Study: More bladder cancer care is no help
WASHINGTON - Patients who get more intensive treatment for early bladder cancer do not fare any better than patients who get less treatment, US researchers reported yesterday.
Medicare, the federal health insurance plan for the elderly, spent more than twice as much on the intensively managed patients without improving their survival rates, Dr. Brent Hollenbeck of the University of Michigan and colleagues found in their study.
The study, published in the Journal of the National Cancer Institute, supports findings that show great variation in how much different hospitals and doctors spend on care, with little indication that spending more helps patients.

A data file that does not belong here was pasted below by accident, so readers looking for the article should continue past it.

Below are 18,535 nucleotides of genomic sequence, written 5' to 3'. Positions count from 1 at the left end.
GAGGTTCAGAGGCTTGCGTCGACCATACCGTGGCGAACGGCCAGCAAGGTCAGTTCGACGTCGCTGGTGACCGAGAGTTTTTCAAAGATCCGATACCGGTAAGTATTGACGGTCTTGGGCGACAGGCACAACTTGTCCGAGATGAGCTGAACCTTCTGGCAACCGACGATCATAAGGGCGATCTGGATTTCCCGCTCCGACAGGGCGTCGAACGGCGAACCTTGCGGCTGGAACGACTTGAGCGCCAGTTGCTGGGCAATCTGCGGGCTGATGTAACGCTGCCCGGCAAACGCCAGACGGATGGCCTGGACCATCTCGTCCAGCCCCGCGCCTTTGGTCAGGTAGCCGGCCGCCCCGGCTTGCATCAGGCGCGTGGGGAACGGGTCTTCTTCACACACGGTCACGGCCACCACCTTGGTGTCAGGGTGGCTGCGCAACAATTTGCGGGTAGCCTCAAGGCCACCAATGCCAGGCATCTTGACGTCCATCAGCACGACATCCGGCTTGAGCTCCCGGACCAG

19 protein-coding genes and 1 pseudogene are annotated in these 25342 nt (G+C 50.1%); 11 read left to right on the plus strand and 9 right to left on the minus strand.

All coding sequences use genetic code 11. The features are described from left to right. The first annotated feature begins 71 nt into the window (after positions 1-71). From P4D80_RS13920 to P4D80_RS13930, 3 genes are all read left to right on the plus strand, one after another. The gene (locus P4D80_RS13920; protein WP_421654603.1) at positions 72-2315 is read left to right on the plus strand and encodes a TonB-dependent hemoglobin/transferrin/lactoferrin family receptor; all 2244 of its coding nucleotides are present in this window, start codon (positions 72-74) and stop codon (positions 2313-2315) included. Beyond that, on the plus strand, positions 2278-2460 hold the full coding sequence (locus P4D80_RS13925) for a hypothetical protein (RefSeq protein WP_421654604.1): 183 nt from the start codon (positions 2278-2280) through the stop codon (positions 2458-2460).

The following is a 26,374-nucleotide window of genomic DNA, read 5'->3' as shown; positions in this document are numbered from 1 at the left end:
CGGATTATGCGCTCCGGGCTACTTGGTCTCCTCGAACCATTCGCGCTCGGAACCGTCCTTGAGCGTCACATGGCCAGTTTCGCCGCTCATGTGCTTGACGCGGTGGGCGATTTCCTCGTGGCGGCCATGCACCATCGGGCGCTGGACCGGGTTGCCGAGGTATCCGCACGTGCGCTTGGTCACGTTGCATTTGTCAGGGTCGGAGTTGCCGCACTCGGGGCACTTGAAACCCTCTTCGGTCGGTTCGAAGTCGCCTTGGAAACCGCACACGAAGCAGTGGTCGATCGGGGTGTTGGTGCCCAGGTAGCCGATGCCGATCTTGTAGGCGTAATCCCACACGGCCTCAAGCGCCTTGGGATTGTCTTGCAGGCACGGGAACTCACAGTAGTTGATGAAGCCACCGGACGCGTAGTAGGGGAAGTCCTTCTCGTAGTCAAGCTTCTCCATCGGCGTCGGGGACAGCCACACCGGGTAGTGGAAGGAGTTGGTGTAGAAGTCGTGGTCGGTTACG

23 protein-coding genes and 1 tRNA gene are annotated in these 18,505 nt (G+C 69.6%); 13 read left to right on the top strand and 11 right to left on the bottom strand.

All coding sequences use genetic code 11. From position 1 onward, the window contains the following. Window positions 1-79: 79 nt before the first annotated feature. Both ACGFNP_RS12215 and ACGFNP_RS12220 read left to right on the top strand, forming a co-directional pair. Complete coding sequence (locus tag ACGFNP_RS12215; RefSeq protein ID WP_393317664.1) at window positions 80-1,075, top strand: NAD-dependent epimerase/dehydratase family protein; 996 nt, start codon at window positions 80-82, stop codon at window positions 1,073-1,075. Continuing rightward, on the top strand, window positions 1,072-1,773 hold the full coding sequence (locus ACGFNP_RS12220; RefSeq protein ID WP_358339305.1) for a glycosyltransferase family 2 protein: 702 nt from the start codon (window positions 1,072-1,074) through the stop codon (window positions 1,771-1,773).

"Urologists should not assume that more is necessarily better," Hollenbeck said in a telephone interview.
"We are observing the variation and we are not seeing any benefit with the added treatment. Eliminating unnecessary care is very important. Overuse is a big problem in the US healthcare system."
Bladder cancer affected 68,810 people in 2008 in the United States and killed 14,100, according to the National Cancer Institute. It is more likely to affect men.
Treatment can include surgery, chemotherapy, radiation therapy, and infusion of the bacteria used to vaccinate against tuberculosis. Doctors believe the BCG vaccine for TB somehow stimulate immune cells to attack cancer cells.
Hollenbeck and colleagues used federal data on 20,713 Medicare patients diagnosed with early bladder cancer between 1992 and 2002 by 940 doctors, mostly urologists.